These standards form the cornerstone of UK policy on web accessibility. In the government's guidance for the third round of council 'implementing electronic government' (IEG) statements (http://fastlink.headstar.com/ieg3 ), councils are urged to work towards 'AA' standards.

All web sites were initially tested using automated software tools, and those that passed were then subjected to thorough manual tests by a team that included specialist consultants from RNIB. The Socitm report finds that just 18 councils achieve level 'A' conformance, and of the 23 sites assessed as transactional, only three achieve level 'A': Surrey, Tameside and Wrexham. Only one site - Tameside - achieves 'AAA' standard.

Around half of council sites fail to attain very basic accessibility levels due a lack of meaningful text tags for images on their sites; and many sites failed latter stages because when accessed by a browser that does not support JavaScript, the functionality did not work and there was no alternative provided. 'Text-only' alternative sites are not much help either; of the 143 council web sites with a text-only alternative, just seven reached 'A' standard overall.

While awareness of accessibility has improved greatly among UK councils, the survey shows that many are failing to translate this into effective results. According to Helen Williams of the Socitm Insight team, this could be because councils are under more pressure to launch transactional services and publish a wider range of content on their sites. "For example, more councils are publishing data like council tax bandings on their sites in the form of tables. But they often forget to include table header codes for screen readers," she said.

The general trend is a widening gap between those councils getting to grips with accessibility, and those that are failing to act, according to RNIB consultant Donna Smillie. "The sites that were doing well were doing very well. Even some that failed are paying a great deal of attention to accessibility," she says. "But some that get it wrong get it very wrong." According to Smillie, this may be because some councils can't meet staff training requirements, or because a completely redesigned site is in the pipeline, soaking up all available resources.

"With accessibility, there is clearly a mountain to climb," says Martin Greenwood, who leads the Better Connected project for Socitm. "I don't think there's any chance of councils achieving 'AA' within two years." Councils that had made efforts to meet accessibility standards were "very concerned" about the amount of effort involved, Greenwood says, with particular problems arising where councils were trying to make sites accessible that had not had accessibility in mind when first created.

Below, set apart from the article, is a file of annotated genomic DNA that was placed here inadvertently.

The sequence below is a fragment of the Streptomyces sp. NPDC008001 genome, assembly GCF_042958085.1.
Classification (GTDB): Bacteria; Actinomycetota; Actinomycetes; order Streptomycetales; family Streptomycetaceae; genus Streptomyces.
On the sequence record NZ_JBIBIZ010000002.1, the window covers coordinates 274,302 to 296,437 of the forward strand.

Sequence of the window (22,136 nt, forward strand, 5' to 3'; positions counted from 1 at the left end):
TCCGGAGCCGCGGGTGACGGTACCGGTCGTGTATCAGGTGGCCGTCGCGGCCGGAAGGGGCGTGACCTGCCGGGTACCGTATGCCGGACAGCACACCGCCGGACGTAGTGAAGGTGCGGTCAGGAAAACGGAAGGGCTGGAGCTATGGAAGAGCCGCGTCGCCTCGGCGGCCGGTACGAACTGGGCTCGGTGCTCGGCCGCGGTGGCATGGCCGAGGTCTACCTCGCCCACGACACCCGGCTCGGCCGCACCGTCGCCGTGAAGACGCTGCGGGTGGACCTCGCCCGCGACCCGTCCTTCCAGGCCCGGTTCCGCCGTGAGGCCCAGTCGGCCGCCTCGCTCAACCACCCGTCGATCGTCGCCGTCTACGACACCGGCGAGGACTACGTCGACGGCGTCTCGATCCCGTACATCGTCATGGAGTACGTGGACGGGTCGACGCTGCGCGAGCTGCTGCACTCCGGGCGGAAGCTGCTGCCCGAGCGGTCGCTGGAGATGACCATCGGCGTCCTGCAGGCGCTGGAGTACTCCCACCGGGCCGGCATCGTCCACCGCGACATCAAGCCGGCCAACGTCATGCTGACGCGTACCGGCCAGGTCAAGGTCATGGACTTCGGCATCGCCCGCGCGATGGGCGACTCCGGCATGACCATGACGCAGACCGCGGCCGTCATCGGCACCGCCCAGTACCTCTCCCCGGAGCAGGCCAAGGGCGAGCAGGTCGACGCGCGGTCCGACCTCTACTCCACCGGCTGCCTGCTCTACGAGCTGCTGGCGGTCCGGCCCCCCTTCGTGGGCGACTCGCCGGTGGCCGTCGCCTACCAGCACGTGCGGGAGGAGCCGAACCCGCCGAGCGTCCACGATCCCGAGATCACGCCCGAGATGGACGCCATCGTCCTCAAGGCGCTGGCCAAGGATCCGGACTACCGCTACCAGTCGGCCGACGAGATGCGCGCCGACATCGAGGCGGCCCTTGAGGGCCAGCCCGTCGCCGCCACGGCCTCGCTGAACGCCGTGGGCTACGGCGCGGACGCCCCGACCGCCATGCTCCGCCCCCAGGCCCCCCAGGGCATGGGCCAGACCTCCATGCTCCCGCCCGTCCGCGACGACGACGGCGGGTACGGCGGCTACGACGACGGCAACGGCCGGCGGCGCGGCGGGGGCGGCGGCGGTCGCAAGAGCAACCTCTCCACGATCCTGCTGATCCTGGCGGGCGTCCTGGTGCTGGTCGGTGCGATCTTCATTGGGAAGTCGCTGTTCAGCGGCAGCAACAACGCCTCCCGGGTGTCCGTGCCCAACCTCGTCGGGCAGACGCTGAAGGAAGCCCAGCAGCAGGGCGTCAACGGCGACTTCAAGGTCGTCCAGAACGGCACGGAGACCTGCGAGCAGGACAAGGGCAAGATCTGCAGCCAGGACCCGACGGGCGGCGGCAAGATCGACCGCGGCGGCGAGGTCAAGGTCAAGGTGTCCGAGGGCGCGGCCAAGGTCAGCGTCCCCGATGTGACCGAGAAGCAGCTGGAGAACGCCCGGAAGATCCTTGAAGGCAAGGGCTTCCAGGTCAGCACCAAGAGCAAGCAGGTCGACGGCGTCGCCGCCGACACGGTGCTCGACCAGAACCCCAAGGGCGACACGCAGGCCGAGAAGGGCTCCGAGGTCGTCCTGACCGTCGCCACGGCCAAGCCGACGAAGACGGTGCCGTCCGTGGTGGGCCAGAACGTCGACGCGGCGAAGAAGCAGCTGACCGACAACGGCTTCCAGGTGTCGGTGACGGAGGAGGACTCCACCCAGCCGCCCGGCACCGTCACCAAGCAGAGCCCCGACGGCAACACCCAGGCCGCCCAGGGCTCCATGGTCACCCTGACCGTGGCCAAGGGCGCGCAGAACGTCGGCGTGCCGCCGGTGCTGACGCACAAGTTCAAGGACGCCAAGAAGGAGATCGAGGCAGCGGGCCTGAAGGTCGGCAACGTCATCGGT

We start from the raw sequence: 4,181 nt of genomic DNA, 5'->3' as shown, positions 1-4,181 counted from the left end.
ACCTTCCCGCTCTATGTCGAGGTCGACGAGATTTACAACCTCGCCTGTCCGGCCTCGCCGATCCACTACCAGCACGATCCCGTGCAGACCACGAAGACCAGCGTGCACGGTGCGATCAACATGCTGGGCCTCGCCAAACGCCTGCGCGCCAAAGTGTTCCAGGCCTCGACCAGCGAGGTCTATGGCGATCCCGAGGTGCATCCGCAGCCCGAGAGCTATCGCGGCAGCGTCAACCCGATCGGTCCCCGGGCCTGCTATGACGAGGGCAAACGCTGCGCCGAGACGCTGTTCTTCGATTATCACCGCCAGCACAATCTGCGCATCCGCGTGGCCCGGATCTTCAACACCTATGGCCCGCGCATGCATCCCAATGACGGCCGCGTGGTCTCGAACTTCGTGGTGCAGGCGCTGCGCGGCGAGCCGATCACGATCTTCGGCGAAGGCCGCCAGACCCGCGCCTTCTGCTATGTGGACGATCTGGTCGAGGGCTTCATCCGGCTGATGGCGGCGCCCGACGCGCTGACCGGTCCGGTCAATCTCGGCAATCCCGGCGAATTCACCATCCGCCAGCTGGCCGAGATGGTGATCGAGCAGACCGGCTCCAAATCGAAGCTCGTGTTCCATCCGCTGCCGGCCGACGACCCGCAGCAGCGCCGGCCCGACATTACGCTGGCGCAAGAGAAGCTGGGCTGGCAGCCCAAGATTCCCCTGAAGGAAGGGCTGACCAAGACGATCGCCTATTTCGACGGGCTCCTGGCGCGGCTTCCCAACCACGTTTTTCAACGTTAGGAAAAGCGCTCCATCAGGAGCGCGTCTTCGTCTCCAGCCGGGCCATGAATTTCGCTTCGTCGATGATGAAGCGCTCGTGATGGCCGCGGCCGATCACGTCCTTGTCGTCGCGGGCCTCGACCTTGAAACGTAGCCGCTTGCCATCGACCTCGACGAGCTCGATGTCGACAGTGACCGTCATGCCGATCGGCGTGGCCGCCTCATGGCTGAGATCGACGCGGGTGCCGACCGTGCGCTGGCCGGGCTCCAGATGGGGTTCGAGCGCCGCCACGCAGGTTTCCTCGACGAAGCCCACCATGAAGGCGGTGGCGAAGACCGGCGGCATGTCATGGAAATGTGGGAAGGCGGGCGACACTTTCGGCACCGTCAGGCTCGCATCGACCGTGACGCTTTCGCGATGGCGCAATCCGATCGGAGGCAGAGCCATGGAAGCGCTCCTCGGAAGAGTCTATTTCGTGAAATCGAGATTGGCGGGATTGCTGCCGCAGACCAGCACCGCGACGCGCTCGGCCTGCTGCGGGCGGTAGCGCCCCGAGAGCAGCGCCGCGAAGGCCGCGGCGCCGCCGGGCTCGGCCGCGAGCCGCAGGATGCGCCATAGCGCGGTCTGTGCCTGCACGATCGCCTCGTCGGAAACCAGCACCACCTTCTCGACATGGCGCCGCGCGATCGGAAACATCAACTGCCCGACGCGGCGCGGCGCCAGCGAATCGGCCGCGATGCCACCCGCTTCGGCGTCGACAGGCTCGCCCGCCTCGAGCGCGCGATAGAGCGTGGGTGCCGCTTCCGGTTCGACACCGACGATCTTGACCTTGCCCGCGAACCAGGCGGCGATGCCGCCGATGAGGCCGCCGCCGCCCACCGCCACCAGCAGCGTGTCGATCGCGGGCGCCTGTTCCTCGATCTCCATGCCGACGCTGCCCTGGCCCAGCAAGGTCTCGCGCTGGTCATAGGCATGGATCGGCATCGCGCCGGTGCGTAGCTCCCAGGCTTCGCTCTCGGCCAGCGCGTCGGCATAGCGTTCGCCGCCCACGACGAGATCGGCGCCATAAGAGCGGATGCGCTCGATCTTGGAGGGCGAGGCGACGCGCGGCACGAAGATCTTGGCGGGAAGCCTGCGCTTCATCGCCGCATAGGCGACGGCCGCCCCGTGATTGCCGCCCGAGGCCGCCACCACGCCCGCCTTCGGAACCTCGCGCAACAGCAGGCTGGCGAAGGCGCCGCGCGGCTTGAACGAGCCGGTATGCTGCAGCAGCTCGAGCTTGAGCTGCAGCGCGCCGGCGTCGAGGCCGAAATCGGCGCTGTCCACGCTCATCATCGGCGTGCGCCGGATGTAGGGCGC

"But in a sense, they don't have a choice," he says. "The fact is that there is a law about accessibility - the Disability Discrimination Act - so it would seem single 'A' accessibility is a minimum."

Note: A version of this feature appeared first in our sister publication, E-Government Bulletin (http://www.headstar.com/egb ).

[Section three ends].

++Section Four: Focus- Broadcasting.


+13: A Solid Startby Mel Poluck.

Audio description of television programmes and the accessibility of electronic programme guides to digital TV were chief among topics raised at an open meeting last month at the RNIB's headquarters in London.

The meeting was called to feed into a consultation on access to TV services being run by Ofcom, the UK's new broadcasting and telecommunications 'super-regulator' (http://fastlink.headstar.com/ofcom2 ).

Ofcom is seeking the views of people with disabilities to ensure it fully understands their needs. It is looking to bodies like the RNIB to help it decide how to regulate television, and has drafted two codes of practice: 'Provision of television access services' (http://fastlink.headstar.com/ofcom3 ), and a code for electronic programme guides (EPGs - http://fastlink.headstar.com/ofcom4 ), the on-screen programme menus that will eventually appear on all TVs.

This month, Ofcom will be appointing the first chair of its advisory committee for older and disabled people.

Currently 10 per cent of programmes per channel are obliged under the Communications Act 2003 to carry audio-description within 10 years of the date the channel starts broadcasting. This follows a victory achieved by a group of activists including RNIB who lobbied parliament last year, when targets were raised from 5 per cent (see E-Access Bulletin, issues 37 and 38, January and February 2003). However the majority at the consultation felt that the new 10 per cent target remains disappointing, particularly when compared with an 80 per cent target for subtitling.